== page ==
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Nov 18, 2013 (3 years and 10 months ago)

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OWASP

http://www.owasp.org


Security Assessing Java RMI

Adam Boulton

OWASP Contributor

Corsaire

Adam.Boulton@corsaire.com

+44 1483 746700

24
th

Sept 2008

OWASP

2

Profile


Principal Security Consultant at Corsaire



Anti
-
Virus Analyst for Sophos Plc



Ministry of Defence (Level 1 Security Clearance)



BSc 1
st

Class (Hons) Software Engineering



Big Java Fan


check out OWASP Java Gotchas!



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3

Agenda


What is Remote Method Invocation (RMI)?



RMI Architecture



Attacking an RMI service with RMI Spy



Securing RMI services




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What is RMI?


Distributed computing solution


All about remote objects



Part of core JDK platform since 1.1


java.rmi package



Not familiar? Think….


Microsoft .NET Remoting




RPC


CORBA








OWASP

What is RMI?


Communicating between 2 JVMs over a network



Export functionality at the object level


Remote clients deal with objects as if they were local



RMI uses object serialization


Your custom classes must implement the serializable
interface so they can be distributed


Primitives are just sent by value


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OWASP

What is RMI?


Transparent solution


All underlying network functionality


RMI Specification states:


“Make writing reliable distributed applications as simple as
possible”


Increases risk that services are implemented
insecurely


Security through obscurity




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OWASP

RMI Architecture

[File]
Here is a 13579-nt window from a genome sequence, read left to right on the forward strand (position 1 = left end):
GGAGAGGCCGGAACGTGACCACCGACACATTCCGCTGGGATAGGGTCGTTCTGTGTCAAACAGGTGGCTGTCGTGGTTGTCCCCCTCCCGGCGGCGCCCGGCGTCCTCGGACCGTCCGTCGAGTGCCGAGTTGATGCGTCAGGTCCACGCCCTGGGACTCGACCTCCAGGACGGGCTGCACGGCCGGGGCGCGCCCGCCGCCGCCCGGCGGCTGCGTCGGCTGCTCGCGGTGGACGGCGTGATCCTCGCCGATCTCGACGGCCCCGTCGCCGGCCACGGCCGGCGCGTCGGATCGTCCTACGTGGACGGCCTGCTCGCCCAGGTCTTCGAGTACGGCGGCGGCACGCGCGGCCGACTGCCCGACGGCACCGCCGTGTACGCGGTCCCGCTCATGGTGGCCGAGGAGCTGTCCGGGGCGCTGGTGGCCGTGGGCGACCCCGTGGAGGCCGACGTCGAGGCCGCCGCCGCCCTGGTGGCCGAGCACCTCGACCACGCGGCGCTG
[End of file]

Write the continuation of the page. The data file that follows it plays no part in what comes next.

7


Object



Server (Implementation)

Client (Interface)






Object

TCP/IP

JRMP

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RMI Registry


Used for looking up Objects



Servers register their Objects



Clients use to find and obtain remote references



Runs on port 1099 by default

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RMI tools


RMIC (rmic.exe)


Special compiler that creates stub and skeleton



Registry


Created by:


Rmiregistry.exe <port no>


Or


LocateRegistry.createRegistry(int portNo)

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OWASP


64 bit hash (SHA1)



Method name + method descriptor used as
message



Example:



void myRemoteMethod(int i, Object o, boolean b)


myRemoteMethod(ILjava/lang/Object;Z)V


0xB7B6B5B4B3B2B1B0


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The Interface / Method Hash

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Hash weakness


An attacker can pre
-
calculate hashes if they
know API details



64
-
bit


Brute
-
force


Rainbow tables



Due to the implementation it doesn’t even
appear to actually be 64 bits!


Still doing the analysis

11

OWASP

RMI server secrets...


An attacker’s shopping list:


Bound object names


Stub name


A static signed 64 bit key(s)


Method prototypes (interface)


The ability to code a client!

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OWASP

Today’s RMI service...


Only hosting 3 methods



Let’s attack it.... LIVE!

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Methodology for a 0
-
day RMI assessment


Step 1


Enumerate bound object names



Step 2


Determine stub name



Step 3


Enumerate method hashes



Step 4


Determine method prototypes